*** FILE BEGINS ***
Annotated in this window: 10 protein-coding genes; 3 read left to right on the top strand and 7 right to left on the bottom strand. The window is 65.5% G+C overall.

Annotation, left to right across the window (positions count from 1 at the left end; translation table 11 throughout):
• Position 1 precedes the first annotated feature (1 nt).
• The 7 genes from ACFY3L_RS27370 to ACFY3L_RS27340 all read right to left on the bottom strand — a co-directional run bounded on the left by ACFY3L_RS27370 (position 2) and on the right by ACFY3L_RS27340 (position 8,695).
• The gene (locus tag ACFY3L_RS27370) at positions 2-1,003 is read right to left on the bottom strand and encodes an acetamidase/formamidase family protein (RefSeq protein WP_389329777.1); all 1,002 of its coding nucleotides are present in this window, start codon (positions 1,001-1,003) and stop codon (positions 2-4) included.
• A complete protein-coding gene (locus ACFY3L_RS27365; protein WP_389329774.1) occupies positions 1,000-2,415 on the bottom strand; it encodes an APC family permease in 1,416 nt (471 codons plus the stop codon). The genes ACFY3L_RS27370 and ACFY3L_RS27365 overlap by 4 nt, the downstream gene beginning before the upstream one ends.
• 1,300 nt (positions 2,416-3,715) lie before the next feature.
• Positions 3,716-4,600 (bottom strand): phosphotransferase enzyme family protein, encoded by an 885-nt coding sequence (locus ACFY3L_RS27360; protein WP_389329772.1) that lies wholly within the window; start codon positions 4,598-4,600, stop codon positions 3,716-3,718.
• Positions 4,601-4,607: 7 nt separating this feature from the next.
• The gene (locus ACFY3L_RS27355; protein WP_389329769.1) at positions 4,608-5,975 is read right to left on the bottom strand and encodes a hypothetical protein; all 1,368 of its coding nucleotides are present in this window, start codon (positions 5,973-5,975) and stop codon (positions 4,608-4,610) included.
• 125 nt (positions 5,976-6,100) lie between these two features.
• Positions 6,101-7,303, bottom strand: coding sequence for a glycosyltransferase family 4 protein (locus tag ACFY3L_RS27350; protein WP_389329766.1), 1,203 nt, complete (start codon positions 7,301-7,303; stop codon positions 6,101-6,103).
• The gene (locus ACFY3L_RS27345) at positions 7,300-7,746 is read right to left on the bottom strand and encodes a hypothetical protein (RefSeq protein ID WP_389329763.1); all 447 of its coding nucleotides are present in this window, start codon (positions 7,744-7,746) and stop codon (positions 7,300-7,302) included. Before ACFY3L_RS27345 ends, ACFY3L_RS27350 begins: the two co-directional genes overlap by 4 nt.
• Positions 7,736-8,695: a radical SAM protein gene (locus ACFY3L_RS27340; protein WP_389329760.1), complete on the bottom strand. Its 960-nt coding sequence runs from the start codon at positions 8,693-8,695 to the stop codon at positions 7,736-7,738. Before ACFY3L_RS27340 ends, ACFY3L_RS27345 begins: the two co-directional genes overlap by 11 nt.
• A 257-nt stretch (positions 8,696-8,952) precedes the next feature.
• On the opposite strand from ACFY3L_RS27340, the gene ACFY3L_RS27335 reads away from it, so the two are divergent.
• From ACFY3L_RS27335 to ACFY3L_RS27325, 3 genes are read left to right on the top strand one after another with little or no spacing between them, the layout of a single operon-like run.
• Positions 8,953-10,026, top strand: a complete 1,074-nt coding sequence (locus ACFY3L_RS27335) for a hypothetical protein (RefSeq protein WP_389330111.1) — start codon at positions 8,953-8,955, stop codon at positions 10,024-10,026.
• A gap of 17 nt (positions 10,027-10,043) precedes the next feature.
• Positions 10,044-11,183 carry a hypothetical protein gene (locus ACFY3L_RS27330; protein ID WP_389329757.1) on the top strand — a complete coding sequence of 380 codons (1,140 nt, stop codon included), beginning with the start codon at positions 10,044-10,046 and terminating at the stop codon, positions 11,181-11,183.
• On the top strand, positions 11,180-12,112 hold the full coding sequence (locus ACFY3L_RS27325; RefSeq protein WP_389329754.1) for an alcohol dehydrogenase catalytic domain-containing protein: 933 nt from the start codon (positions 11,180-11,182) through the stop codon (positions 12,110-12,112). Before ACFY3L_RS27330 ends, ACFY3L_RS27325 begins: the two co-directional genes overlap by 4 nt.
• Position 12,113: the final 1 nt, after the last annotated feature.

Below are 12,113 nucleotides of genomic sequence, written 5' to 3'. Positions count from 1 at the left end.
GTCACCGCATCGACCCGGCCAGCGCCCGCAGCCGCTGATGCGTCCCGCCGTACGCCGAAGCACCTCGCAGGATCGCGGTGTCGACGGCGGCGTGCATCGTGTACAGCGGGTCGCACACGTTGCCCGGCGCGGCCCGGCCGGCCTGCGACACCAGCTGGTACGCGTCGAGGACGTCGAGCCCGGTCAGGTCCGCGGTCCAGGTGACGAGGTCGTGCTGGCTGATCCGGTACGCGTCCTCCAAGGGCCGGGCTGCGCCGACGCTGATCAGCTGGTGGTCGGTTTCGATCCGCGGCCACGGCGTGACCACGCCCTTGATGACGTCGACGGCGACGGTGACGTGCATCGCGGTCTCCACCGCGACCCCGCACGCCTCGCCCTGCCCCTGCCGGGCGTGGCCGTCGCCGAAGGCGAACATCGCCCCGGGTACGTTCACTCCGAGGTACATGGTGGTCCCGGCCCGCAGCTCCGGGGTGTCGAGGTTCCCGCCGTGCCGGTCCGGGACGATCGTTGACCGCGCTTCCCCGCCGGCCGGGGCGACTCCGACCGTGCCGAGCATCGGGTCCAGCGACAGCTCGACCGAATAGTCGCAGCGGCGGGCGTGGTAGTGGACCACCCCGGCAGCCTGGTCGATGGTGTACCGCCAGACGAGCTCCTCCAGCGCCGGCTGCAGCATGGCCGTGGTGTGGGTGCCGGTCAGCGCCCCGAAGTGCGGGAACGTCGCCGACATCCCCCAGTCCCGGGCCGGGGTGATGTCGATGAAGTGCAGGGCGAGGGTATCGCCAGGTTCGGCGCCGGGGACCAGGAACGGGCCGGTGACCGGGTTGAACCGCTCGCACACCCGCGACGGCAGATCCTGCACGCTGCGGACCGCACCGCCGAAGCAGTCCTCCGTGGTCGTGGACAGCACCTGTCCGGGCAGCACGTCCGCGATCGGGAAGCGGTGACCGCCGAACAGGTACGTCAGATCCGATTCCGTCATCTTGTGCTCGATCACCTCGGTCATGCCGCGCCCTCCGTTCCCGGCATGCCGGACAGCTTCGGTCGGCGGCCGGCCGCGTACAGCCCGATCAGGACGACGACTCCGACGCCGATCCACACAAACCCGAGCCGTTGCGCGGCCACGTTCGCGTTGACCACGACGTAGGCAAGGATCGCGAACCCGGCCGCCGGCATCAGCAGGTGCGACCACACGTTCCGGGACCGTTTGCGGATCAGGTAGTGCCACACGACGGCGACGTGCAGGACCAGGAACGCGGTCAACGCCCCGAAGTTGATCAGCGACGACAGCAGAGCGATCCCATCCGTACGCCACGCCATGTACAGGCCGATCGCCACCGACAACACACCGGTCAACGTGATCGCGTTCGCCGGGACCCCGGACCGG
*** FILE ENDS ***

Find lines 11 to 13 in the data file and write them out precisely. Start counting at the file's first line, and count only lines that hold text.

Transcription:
• 125 nt (positions 5,976-6,100) lie between these two features.
• Positions 6,101-7,303, bottom strand: coding sequence for a glycosyltransferase family 4 protein (locus tag ACFY3L_RS27350; protein WP_389329766.1), 1,203 nt, complete (start codon positions 7,301-7,303; stop codon positions 6,101-6,103).
• The gene (locus ACFY3L_RS27345) at positions 7,300-7,746 is read right to left on the bottom strand and encodes a hypothetical protein (RefSeq protein ID WP_389329763.1); all 447 of its coding nucleotides are present in this window, start codon (positions 7,744-7,746) and stop codon (positions 7,300-7,302) included. Before ACFY3L_RS27345 ends, ACFY3L_RS27350 begins: the two co-directional genes overlap by 4 nt.